The KJ CRD has been plagued with air-in-fuel issues that can cause difficult starting, limp-home situations, stall-outs and sometimes a CEL. P0093 is the most common error code, but P0087 is also possible. The most common root cause for air-in-fuel is a melted connector around the terminals for the fuel heater. This connector is located on the fuel/water separator head assembly. There are two connectors, the heater is the one closest to the driver's side. An easy check is to remove the connector by pressing down on the retention tab and pulling. Then press the fuel primer on the head assembly until it becomes hard to press. Use a light to look inside the heater connector on the head to see if fuel or air is seeping out around the terminals. If evidence of leakage is found a new upgraded fuel head assembly is highly recommended! Over time the air leak will get worse and air can cause premature failure of the Bosch fuel pump inlet metering unit...this is when the solution can get very expensive!

Mopar sells an upgraded fuel/water separator assembly that incorporates a larger heater connector and bigger terminals that are properly sized for the current draw (no heat buildup). The assembly also requires an electrical jumper harness with the new mating connector. The original needs to be cut off and the two exposed wires soldered to the new connector.

Fuel/water separator assembly (with new filter) 68043089AA $76.20

Wire harness kit 68043086AA $10.75

The installation is very straight forward and only takes 10-20 minutes. There are two nuts holding the assembly to the firewall (remove these first), then remove the three electrical connectors on the assembly (3rd one on bottom of filter), loosen clamps on fuel supply lines and remove. Then install new unit and re-assemble.

This mod is a good preventative measure and is a good starting point for anyone currently facing air in fuel issues. There are other potential leak paths in the fuel system, but this one is the issue for the vast majority.

The remaining portion of the stud stuck in the exhaust manifold can be pulled out without removing the manifold from the engine. The easiest method for us has been drilling a small pilot hold in the broken off stud and then using a type of easy-out grabber, which bites into the stud and allows the stud to be backed out. The easy-out fits into a drill and looks like a small tapered carbide burr that grabs and digs into the stud when rotated counter clockwise. We would avoid drilling and re-tapping the manifold if at all possible, this is very time-consuming and may allow small pieces of metal to blow through the turbo if not careful.
If you want to demonstrate "shudder" the HOT tune will definitely take care of this and the shudder is easy to stop if you have it by letting off the throttle. The added torque of the HOT tune will be a significant benefit to being able to hold gear longer while pulling a trailer.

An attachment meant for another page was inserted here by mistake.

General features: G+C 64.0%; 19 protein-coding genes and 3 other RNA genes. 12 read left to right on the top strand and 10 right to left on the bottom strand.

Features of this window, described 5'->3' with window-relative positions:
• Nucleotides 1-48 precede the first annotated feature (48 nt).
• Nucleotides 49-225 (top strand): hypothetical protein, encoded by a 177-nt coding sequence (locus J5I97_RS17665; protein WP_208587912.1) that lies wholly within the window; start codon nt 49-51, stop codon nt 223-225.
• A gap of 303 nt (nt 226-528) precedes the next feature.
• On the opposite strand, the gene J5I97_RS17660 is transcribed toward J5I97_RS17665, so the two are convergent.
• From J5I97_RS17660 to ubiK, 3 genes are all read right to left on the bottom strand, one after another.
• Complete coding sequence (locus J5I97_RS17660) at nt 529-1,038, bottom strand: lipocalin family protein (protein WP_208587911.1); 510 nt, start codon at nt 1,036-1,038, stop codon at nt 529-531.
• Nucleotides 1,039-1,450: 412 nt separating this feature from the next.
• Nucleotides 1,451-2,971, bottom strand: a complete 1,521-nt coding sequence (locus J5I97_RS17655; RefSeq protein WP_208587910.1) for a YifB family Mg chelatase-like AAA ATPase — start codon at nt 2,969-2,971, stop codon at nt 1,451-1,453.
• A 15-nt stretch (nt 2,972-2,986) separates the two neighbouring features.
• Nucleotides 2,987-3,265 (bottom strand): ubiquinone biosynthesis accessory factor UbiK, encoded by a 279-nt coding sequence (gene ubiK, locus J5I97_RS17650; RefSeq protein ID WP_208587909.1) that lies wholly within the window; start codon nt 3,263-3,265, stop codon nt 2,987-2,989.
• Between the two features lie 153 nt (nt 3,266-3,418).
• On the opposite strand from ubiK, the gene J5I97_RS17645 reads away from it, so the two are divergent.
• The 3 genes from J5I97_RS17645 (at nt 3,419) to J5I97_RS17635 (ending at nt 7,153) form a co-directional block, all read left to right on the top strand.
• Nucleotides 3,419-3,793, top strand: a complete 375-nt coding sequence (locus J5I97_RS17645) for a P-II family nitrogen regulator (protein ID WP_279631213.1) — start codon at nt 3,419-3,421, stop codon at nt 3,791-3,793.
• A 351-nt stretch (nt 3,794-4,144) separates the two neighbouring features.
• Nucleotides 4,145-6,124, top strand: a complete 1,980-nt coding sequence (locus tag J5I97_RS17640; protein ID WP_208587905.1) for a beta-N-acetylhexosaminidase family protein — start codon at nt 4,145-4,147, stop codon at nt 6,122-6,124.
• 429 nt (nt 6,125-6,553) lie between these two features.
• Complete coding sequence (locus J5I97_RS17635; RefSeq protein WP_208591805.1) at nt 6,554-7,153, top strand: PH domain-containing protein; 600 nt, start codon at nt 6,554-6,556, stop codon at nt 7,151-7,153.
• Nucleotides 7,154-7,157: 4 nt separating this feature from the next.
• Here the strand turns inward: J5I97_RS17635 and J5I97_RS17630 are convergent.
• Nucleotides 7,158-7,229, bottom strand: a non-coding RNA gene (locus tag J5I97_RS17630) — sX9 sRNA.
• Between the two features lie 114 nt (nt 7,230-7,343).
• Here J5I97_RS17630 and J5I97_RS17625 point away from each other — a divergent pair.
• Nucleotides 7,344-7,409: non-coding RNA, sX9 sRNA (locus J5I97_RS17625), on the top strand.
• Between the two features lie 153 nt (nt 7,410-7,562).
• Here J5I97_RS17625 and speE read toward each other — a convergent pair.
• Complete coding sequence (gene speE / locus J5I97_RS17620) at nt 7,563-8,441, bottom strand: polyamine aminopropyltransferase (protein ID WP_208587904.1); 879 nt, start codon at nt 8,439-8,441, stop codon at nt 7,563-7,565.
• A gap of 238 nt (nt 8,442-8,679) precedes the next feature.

How does the accuracy of the EVIC now compare with the EVIC when stock? Based on your measurements we could maybe tweak it a little more. Would you be interested in a replacement ecu with a new setting to test?
You have the makings of a good way to improve the KJs' fuel economy next winter. The mechanical fan helps throw the heat toward the airbox and with your "winter" snorkel it should have a significant effect.

Low speed was the main reason to have the snorkel routed in front of the radiator due to high levels of heat soak and recirculation, at higher speeds flow through the engine bay is fairly high and some spots are hotter than others.
The 4 nuts that hold the turbo to the exhaust manifold tend to cause the most headaches. They are difficult to access and tend to shear the exhaust manifold studs if seized. We include 4 new studs with the kit...just in case. Always a good idea to spray these with penetrating oil a few hours before attempting to remove. Whe we re-assembled our vehicle with the turbo kit, we always use some high temp anti-seize on the threads to make future maintenance much less painful.
The full torque ECO tune would have some efficiency advantages when pulling loads. It will be easier to stay in lock-up and have good acceleration at the same time. In normal city driving the difference is zero. You can wait for the TC decision until after the tune, if the shudder is not too bad you can drive around it for thousands of miles while deciding on the upgrade.

The ECU does have controls to limit the combustion temperatures, but these are only active when the exhaust temps approach 1200 F. This typically only occurs if pulling a fully loaded trailer in 100+ F weather. The boost and BOI along with some fuel limitations are all utilized to keep the combustion temps within goal. However, none of these are active at lower coolant temps where your vehicle seems to be running.